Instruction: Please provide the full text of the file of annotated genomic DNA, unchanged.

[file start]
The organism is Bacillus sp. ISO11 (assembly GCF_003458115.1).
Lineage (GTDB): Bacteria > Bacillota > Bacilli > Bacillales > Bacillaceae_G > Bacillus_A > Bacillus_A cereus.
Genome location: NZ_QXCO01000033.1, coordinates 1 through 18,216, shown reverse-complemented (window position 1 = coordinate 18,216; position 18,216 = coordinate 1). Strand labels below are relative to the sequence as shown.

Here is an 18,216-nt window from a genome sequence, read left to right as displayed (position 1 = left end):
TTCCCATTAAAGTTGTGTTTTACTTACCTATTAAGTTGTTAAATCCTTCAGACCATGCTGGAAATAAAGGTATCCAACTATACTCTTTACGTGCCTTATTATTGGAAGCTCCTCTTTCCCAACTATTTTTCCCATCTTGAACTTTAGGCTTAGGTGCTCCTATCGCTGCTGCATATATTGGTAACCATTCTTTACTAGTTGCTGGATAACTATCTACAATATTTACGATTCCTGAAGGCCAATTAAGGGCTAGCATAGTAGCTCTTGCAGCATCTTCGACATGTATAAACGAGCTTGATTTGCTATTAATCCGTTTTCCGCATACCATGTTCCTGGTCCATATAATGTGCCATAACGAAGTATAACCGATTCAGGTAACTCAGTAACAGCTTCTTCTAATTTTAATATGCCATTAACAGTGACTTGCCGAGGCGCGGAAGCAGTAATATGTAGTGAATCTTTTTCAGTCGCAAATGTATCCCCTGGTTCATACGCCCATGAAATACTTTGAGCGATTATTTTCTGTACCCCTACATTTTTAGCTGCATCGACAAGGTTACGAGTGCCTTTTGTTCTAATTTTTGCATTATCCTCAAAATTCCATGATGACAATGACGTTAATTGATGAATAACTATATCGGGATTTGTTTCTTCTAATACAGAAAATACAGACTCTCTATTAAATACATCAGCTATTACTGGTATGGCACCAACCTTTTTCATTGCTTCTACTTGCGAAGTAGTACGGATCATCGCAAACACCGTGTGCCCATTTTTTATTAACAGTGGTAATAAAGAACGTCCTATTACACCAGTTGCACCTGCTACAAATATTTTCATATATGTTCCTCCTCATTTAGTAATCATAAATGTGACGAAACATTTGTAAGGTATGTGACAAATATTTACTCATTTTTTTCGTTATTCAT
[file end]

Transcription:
The organism is Bacillus sp. ISO11 (assembly GCF_003458115.1).
Lineage (GTDB): Bacteria > Bacillota > Bacilli > Bacillales > Bacillaceae_G > Bacillus_A > Bacillus_A cereus.
Genome location: NZ_QXCO01000033.1, coordinates 1 through 18,216, shown reverse-complemented (window position 1 = coordinate 18,216; position 18,216 = coordinate 1). Strand labels below are relative to the sequence as shown.

Here is an 18,216-nt window from a genome sequence, read left to right as displayed (position 1 = left end):
TTCCCATTAAAGTTGTGTTTTACTTACCTATTAAGTTGTTAAATCCTTCAGACCATGCTGGAAATAAAGGTATCCAACTATACTCTTTACGTGCCTTATTATTGGAAGCTCCTCTTTCCCAACTATTTTTCCCATCTTGAACTTTAGGCTTAGGTGCTCCTATCGCTGCTGCATATATTGGTAACCATTCTTTACTAGTTGCTGGATAACTATCTACAATATTTACGATTCCTGAAGGCCAATTAAGGGCTAGCATAGTAGCTCTTGCAGCATCTTCGACATGTATAAACGAGCTTGATTTGCTATTAATCCGTTTTCCGCATACCATGTTCCTGGTCCATATAATGTGCCATAACGAAGTATAACCGATTCAGGTAACTCAGTAACAGCTTCTTCTAATTTTAATATGCCATTAACAGTGACTTGCCGAGGCGCGGAAGCAGTAATATGTAGTGAATCTTTTTCAGTCGCAAATGTATCCCCTGGTTCATACGCCCATGAAATACTTTGAGCGATTATTTTCTGTACCCCTACATTTTTAGCTGCATCGACAAGGTTACGAGTGCCTTTTGTTCTAATTTTTGCATTATCCTCAAAATTCCATGATGACAATGACGTTAATTGATGAATAACTATATCGGGATTTGTTTCTTCTAATACAGAAAATACAGACTCTCTATTAAATACATCAGCTATTACTGGTATGGCACCAACCTTTTTCATTGCTTCTACTTGCGAAGTAGTACGGATCATCGCAAACACCGTGTGCCCATTTTTTATTAACAGTGGTAATAAAGAACGTCCTATTACACCAGTTGCACCTGCTACAAATATTTTCATATATGTTCCTCCTCATTTAGTAATCATAAATGTGACGAAACATTTGTAAGGTATGTGACAAATATTTACTCATTTTTTTCGTTATTCAT